Friday, November 16, 2007

The headstock

I've been enjoying tinkering with the lathe, which was the point after all. I put the new back gears on, no problems there to speak of.

I pulled the spindle off. Due to heinous hackery the spindle's bull and back gear didn't line up with the mating gears on the back gear shaft. It was an adventure getting it apart. The biggest problems involved set screws - a previous owner had cranked them down so tight they left divots on the spindle. The divots prevented the close-fitting gears from coming off the spindle.

As I examined the spindle, I discovered something very wrong with it. The 'path of thrust' through the spindle was plain crazy. When you put something in a lathe, you normally squeeze it between the headstock and tailstock. Or the manipulate the cutters in such a way as to push on the headstock. This can transmit a lot of force to the thrust bearing in the headstock. With this lathe, the path of force was:

The nose
The spindle
The bull gear's set screw (!)
The bull gear
The cone pully
The back gear
The ball thrust bearing

That is not correct at all! None of the gears on the spindle should be in the path of thrust! One thing I noted was that the spindle was a 1.25" OD rod. The right 80% of the spindle has a steel sleeve that brings its diameter up to 1.5". Why is this? One reason is that the step formed at the left end of the sleeve is a dandy place to put a bronze flange bearing. This transfers the force to a ball thrust bearing that's against the left babbitt bearing.

So with this scheme, the path of force is:
The nose
The spindle
The bronze flange bearing
The ball thrust bearing

Much better!

As I was planning this out, I noted that the back gear isn't really attached to the pulley. There's nothing to keep the back gear from sliding around. Previously the thrust bearing kept the gear captured and led to the silliness described above. The back gear rides on a brass bushing that protrudes from the pulley. I'll pull the bushing out a little, perhaps 3/8", mill a groove very near the edge, and use a spring clip to capture the gear.

Sunday, November 4, 2007

Lathe Stuffs

I've been having an exciting adventure with my lathe. As described previously, it's a 'project' lathe. That is, it is a project simply to get it running! One silver lining is that I can't really hurt it. So I've been tearing it down to see how it works. First, there are a lot more individual parts than I thought. You don't see them until you really pay attention. Second, I know how the lathe works now. Previously it was abstract "this turns this" sort of general idea. Now I know precisely how it works, and I know what the parts are called.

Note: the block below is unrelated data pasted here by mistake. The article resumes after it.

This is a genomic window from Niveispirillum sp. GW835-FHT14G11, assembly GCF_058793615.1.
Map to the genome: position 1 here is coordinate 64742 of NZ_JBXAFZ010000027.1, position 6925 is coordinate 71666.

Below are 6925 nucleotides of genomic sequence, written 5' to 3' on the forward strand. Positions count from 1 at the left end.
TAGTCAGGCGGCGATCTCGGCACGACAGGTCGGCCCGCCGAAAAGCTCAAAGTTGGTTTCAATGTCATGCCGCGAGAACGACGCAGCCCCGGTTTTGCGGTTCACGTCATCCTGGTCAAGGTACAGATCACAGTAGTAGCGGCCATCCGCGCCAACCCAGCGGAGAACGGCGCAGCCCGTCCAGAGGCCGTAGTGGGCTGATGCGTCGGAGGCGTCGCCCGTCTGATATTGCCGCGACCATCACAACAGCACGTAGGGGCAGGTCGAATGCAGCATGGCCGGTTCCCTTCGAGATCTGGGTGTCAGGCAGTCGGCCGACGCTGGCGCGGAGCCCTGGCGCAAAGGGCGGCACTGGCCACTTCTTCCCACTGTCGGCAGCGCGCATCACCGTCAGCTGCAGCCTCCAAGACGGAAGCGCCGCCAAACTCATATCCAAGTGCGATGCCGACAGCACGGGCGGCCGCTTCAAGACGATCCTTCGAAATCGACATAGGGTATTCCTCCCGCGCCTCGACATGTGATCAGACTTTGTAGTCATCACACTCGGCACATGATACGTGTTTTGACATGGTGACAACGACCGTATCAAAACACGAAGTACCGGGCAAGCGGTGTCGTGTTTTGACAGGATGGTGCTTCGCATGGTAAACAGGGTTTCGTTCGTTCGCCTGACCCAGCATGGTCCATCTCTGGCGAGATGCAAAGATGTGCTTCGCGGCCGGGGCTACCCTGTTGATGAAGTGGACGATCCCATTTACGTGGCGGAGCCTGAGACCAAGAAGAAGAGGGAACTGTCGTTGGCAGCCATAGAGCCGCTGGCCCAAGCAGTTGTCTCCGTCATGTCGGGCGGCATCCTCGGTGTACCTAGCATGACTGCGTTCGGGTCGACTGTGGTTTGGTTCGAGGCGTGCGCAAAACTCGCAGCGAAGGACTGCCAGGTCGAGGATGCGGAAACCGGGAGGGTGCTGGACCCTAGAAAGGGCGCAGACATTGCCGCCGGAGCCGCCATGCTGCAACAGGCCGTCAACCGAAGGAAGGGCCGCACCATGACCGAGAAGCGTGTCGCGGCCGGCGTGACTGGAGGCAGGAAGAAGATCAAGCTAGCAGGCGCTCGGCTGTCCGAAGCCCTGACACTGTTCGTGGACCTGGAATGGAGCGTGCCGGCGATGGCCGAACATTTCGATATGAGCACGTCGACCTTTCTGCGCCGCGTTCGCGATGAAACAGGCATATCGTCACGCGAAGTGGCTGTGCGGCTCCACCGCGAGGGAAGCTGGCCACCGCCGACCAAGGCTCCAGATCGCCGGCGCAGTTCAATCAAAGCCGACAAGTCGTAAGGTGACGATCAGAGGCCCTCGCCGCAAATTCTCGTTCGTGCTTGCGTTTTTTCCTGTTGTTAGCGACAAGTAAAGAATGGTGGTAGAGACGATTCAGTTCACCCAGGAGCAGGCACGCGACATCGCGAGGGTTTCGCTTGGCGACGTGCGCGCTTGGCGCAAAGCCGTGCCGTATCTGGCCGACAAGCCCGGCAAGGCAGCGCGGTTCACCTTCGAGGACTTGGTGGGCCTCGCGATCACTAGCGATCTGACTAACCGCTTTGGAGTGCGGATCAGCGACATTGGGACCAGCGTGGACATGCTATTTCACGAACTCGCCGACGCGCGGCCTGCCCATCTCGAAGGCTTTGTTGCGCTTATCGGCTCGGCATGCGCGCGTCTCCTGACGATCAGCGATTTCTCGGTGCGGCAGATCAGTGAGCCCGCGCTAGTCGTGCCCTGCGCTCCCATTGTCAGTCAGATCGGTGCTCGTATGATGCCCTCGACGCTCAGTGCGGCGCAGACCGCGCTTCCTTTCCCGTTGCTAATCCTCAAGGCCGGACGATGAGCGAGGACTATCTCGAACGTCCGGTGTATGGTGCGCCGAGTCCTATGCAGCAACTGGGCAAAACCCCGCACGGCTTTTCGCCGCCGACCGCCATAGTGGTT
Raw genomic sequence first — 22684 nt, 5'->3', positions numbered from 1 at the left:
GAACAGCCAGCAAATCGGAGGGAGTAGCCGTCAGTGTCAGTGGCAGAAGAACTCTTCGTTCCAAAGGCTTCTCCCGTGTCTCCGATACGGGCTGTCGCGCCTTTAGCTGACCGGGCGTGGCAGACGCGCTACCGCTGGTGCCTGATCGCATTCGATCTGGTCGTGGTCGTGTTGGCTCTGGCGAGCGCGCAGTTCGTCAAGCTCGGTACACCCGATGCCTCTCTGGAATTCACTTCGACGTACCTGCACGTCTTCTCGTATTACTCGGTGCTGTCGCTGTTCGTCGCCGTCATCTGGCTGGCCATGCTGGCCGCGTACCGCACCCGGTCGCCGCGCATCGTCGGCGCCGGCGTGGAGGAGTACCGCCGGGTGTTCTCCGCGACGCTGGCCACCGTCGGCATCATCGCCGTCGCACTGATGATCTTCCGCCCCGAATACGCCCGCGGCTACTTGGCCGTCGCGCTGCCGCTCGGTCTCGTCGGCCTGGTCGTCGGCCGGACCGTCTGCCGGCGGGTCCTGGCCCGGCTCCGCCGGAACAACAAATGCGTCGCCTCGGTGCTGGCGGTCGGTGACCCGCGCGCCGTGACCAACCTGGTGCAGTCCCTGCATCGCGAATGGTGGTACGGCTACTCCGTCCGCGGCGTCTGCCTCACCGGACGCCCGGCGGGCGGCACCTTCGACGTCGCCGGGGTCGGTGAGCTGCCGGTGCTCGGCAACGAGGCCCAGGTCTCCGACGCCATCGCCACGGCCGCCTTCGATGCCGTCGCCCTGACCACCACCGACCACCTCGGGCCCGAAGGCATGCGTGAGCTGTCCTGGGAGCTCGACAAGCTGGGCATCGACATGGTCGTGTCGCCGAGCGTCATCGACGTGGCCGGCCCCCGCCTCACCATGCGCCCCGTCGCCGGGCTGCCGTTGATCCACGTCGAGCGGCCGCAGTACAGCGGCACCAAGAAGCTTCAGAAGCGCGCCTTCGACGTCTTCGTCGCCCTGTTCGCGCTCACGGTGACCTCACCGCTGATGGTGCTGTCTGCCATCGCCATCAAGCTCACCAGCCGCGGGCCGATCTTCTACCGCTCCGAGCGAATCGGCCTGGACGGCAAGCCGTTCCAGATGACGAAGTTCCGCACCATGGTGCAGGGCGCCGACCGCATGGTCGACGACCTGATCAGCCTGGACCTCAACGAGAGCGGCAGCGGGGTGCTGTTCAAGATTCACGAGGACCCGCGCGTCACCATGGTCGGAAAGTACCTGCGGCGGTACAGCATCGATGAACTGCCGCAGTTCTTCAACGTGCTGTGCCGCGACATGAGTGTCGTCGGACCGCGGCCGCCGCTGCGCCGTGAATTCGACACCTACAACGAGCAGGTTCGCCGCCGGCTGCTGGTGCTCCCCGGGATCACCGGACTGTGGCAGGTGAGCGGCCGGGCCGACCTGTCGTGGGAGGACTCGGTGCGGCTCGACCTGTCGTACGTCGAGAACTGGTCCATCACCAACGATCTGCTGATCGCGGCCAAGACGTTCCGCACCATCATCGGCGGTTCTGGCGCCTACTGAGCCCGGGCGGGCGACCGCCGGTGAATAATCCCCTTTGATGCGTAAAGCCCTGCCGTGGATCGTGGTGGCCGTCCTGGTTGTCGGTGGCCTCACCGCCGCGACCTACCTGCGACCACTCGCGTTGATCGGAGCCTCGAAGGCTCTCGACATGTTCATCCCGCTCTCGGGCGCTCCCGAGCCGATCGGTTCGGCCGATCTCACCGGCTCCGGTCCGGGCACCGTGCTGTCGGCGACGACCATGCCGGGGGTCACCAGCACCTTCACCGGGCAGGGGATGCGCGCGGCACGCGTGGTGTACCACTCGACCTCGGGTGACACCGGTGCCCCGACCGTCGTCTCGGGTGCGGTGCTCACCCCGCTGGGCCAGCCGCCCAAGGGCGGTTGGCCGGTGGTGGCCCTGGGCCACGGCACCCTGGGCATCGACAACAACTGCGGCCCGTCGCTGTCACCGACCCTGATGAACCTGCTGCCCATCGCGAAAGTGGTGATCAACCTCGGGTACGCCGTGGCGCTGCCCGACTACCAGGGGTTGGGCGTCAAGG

While my lathe was made in 1939 or so, the Clausing corporation still has some parts available! Amazing. They were kind enough to send me a parts list. You can see it Atlas/Craftsman 12" engine lathe parts diagram 101.07383. I can use the part numbers to find suitable replacements on eBay.

Now, for the dirt.

I took the tailstock completely apart. Something very bad happened to it. I suspect whatever it was destroyed the hand-wheel and bent the ram screw. What's left is a well-intentioned bastardization. The worst part is that the culprit didn't have a left-handed Acme thread laying around (who does!) to make another ram screw. So he bored out the ram's left-handed Acme thread and re-cut a common right-handed thread. This means the tailstock works exactly backwards to every other tailstock on the planet. Fortunately, fixing this is relatively easy - I'll bore THOSE threads out and press in the appropriate nut. Now, the machinist did a commendable job of turning a large bolt to make a new ram screw - it isn't an easy thing to make. It sure looked like a lot of work - far more work than spending a few bucks on a left-handed threaded rod or a few more dollars on a new ram screw.

I took the backgear assembly apart too. I was not pleased - again, something rendered the backgears unusable - they wouldn't stay engaged. I saw another full assembly on eBay and bid on it, as a lark. To my surprise my low-ball bid won. Comparing the new assembly with the original, I can see my backgear shaft has been replaced, and badly. Instead of turning a replacement shaft, the person found a section of pipe... Now, the backgear shaft is indeed hollow and contains another shaft which is on an eccentric. This eccentric is used with a lever to engage the back gears when appropriate. The fit of the eccentric shaft within the section of pipe was poor to say the least which is probably why the back gears would not stay engaged. To add insult to injury, the pipe had a larger diameter than the original shaft. So the guy bored the gears to fit. Now they aren't even useful as backup parts. Terrible decisions.

I'm not comfortable running the lathe without all the safety equipment. I scored an Atlas spindle pulley guard on eBay to replace mine, which had been lost sometime in the last 70 years. Atlas made the Craftsman lathes so the part are generally interchangeable. It's a tight fit - the bull gear actually brushed up against it. In addition, the new large back gear is wider than the old one and crashes against a large washer that's beside the mating spindle gear. So I have two problems to address - but it looks like with some creative reordering of washers on the spindle, I'll be able to make this all fit.

So far I've spent less than $35 on eBay to get critical parts. I still have to buy the left-handed tailstock screw and nut but those shouldn't be too much.

The original purchase price was quite reasonable, I'll have this running for about half the price of a well-cared for lathe.